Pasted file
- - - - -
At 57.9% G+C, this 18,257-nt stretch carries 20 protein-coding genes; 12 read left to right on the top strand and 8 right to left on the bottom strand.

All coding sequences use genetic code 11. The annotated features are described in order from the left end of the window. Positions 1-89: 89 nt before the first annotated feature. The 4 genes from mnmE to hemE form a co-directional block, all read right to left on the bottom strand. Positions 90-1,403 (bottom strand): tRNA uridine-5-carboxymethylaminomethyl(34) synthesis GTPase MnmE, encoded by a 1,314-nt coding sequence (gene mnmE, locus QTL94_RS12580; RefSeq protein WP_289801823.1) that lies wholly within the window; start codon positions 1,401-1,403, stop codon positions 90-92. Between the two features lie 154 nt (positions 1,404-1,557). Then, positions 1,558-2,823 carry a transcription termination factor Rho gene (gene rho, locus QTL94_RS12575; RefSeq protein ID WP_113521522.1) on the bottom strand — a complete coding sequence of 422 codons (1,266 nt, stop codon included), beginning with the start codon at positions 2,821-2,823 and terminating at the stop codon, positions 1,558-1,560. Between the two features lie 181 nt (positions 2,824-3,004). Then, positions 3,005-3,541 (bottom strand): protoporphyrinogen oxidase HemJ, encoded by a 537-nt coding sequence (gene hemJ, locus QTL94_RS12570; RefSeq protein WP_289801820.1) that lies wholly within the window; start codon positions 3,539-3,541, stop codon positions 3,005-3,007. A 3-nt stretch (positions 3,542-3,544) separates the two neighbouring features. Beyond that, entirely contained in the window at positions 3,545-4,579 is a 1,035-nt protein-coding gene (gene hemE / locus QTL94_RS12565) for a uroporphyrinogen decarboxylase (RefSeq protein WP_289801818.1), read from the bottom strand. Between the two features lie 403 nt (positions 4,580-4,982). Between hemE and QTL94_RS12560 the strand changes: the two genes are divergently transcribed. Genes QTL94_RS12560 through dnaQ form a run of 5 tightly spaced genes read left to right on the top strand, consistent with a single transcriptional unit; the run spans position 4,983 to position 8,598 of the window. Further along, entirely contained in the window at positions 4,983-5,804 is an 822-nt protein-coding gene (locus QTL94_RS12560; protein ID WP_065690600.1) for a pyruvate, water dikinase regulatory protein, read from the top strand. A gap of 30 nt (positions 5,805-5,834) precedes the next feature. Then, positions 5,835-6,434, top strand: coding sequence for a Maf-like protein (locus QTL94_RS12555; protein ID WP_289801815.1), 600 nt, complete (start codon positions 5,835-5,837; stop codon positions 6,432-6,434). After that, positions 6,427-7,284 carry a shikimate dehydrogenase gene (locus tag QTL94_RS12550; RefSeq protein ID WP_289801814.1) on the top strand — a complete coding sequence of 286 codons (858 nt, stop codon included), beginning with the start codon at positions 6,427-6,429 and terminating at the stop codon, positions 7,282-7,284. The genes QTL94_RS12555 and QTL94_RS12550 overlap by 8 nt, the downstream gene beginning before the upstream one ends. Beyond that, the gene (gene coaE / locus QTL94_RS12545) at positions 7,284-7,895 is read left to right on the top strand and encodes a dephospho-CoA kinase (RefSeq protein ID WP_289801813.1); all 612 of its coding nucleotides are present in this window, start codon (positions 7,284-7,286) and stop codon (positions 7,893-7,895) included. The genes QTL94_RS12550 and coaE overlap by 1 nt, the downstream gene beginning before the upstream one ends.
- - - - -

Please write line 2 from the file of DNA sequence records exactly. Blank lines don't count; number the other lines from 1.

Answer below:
All coding sequences use genetic code 11. The annotated features are described in order from the left end of the window. Positions 1-89: 89 nt before the first annotated feature. The 4 genes from mnmE to hemE form a co-directional block, all read right to left on the bottom strand. Positions 90-1,403 (bottom strand): tRNA uridine-5-carboxymethylaminomethyl(34) synthesis GTPase MnmE, encoded by a 1,314-nt coding sequence (gene mnmE, locus QTL94_RS12580; RefSeq protein WP_289801823.1) that lies wholly within the window; start codon positions 1,401-1,403, stop codon positions 90-92. Between the two features lie 154 nt (positions 1,404-1,557). Then, positions 1,558-2,823 carry a transcription termination factor Rho gene (gene rho, locus QTL94_RS12575; RefSeq protein ID WP_113521522.1) on the bottom strand — a complete coding sequence of 422 codons (1,266 nt, stop codon included), beginning with the start codon at positions 2,821-2,823 and terminating at the stop codon, positions 1,558-1,560. Between the two features lie 181 nt (positions 2,824-3,004). Then, positions 3,005-3,541 (bottom strand): protoporphyrinogen oxidase HemJ, encoded by a 537-nt coding sequence (gene hemJ, locus QTL94_RS12570; RefSeq protein WP_289801820.1) that lies wholly within the window; start codon positions 3,539-3,541, stop codon positions 3,005-3,007. A 3-nt stretch (positions 3,542-3,544) separates the two neighbouring features. Beyond that, entirely contained in the window at positions 3,545-4,579 is a 1,035-nt protein-coding gene (gene hemE / locus QTL94_RS12565) for a uroporphyrinogen decarboxylase (RefSeq protein WP_289801818.1), read from the bottom strand. Between the two features lie 403 nt (positions 4,580-4,982). Between hemE and QTL94_RS12560 the strand changes: the two genes are divergently transcribed. Genes QTL94_RS12560 through dnaQ form a run of 5 tightly spaced genes read left to right on the top strand, consistent with a single transcriptional unit; the run spans position 4,983 to position 8,598 of the window. Further along, entirely contained in the window at positions 4,983-5,804 is an 822-nt protein-coding gene (locus QTL94_RS12560; protein ID WP_065690600.1) for a pyruvate, water dikinase regulatory protein, read from the top strand. A gap of 30 nt (positions 5,805-5,834) precedes the next feature. Then, positions 5,835-6,434, top strand: coding sequence for a Maf-like protein (locus QTL94_RS12555; protein ID WP_289801815.1), 600 nt, complete (start codon positions 5,835-5,837; stop codon positions 6,432-6,434). After that, positions 6,427-7,284 carry a shikimate dehydrogenase gene (locus tag QTL94_RS12550; RefSeq protein ID WP_289801814.1) on the top strand — a complete coding sequence of 286 codons (858 nt, stop codon included), beginning with the start codon at positions 6,427-6,429 and terminating at the stop codon, positions 7,282-7,284. The genes QTL94_RS12555 and QTL94_RS12550 overlap by 8 nt, the downstream gene beginning before the upstream one ends. Beyond that, the gene (gene coaE / locus QTL94_RS12545) at positions 7,284-7,895 is read left to right on the top strand and encodes a dephospho-CoA kinase (RefSeq protein ID WP_289801813.1); all 612 of its coding nucleotides are present in this window, start codon (positions 7,284-7,286) and stop codon (positions 7,893-7,895) included. The genes QTL94_RS12550 and coaE overlap by 1 nt, the downstream gene beginning before the upstream one ends.